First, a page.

property.

Examples:

```
char ch = names[0]; // Get value.
names[1] = 'A'; // Set value.
```

If you specify a negative index or an index that is greater than or equal to the value returned by the array variable's `.length`

property, Java creates and throws a `java.lang.ArrayIndexOutOfBoundsException`

object.

## Algorithms for searching and sorting

It is a very common task to search one-dimensional arrays for specific data items, and there are a variety of algorithms for doing it. One of the most popular search algorithms is called Linear Search. Another option is Binary Search, which is usually more performant but also more demanding: in order to use Binary Search, the array's data items must first be *sorted*, or ordered. Although not very performant, *Bubble Sort*, *Selection Sort*, and *Insertion Sort* are all simple algorithms for sorting a one-dimensional array. Each works well enough for shorter arrays.

The next sections introduce each of these algorithms for searching and sorting one-dimensional arrays.

### The Linear Search algorithm

*Linear Search* searches a one-dimensional array of *n* data items for a specific one. It functions by comparing data items from the lowest index to the highest until it finds the specified data item, or until there are no more data items to compare.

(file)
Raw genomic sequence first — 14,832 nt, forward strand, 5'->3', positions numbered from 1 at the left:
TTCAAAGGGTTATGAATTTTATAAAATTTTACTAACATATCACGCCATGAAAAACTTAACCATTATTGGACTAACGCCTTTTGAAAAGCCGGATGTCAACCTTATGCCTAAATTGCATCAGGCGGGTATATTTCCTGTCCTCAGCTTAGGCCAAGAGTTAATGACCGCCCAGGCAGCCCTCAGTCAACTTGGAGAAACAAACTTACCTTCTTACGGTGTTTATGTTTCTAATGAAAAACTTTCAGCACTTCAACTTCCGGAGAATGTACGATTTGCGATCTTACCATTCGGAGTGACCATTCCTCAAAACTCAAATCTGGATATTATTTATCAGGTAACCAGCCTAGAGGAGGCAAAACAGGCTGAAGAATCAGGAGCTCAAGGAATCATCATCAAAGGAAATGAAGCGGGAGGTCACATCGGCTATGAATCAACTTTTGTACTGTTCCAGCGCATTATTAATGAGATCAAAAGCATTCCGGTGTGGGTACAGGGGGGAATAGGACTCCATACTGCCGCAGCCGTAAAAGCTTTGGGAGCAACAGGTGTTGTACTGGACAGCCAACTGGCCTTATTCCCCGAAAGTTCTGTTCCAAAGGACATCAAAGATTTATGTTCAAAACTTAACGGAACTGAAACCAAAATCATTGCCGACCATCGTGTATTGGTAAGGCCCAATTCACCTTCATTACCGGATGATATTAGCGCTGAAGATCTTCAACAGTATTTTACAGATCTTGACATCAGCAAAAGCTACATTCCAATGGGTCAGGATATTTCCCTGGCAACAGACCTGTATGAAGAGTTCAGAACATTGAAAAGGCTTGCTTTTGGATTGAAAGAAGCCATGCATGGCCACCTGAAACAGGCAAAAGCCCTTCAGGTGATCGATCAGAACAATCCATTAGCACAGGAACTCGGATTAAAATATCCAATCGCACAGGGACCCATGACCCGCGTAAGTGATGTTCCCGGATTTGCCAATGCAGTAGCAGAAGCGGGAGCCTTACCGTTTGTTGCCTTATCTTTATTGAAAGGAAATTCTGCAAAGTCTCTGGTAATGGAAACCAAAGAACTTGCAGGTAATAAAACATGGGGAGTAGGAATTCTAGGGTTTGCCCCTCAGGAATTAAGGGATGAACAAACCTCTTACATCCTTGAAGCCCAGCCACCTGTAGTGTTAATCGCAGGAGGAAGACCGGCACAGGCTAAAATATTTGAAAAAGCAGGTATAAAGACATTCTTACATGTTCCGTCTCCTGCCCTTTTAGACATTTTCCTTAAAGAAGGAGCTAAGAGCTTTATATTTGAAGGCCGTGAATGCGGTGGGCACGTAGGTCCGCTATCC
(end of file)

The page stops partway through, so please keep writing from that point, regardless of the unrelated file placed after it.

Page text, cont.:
The following pseudocode expresses Linear Search used for a one-dimensional array of integers:

```
DECLARE INTEGER i, srch = ...
DECLARE INTEGER x[] = [ ... ]
FOR i = 0 TO LENGTH(x) - 1
IF x[i] EQ srch THEN
PRINT "Found ", srch
END
END IF
NEXT i
PRINT "Not found", srch
END
```

Consider a one-dimensional unordered array of five integers [ 1, 4, 3, 2, 6 ], where integer 1 is located at index 0 and integer 6 is located at index 4. The pseudocode performs the following tasks to find integer 3 in this array:

- Compare the integer at index 0 (1) with 3.
- Because there's no match, compare the integer at index 1 (4) with 3.
- Because there's still no match, compare the integer at index 2 (3) with 3.
- Because there's a match, print
*Found 3*and exit.

Linear Search has a time complexity of O(*n*), which is pronounced "Big Oh of *n*." For *n* data items, this algorithm requires a maximum of *n* comparisons. On average, it performs *n*/2 comparisons. Linear Search offers linear performance.

### Explore Linear Search

To let you experiment with Linear Search, I've created the `LinearSearch`

Java application in Listing 1.

#### Listing 1. A Java example with the Linear Search algorithm (`LinearSearch.java`

)

```
{
public static void main(String[] args)
{
// Validate command line arguments count.
if (args.length != 2)
{
System.err.println("usage: java LinearSearch integers integer");
return;
}
// Read integers from first command-line argument. Return if integers
// could not be read.
int[] ints = readIntegers(args[0]);
if (ints == null)
return;
// Read search integer; NumberFormatException is thrown if the integer
// isn't valid.
int srchint = Integer.parseInt(args[1]);
// Perform the search and output the result.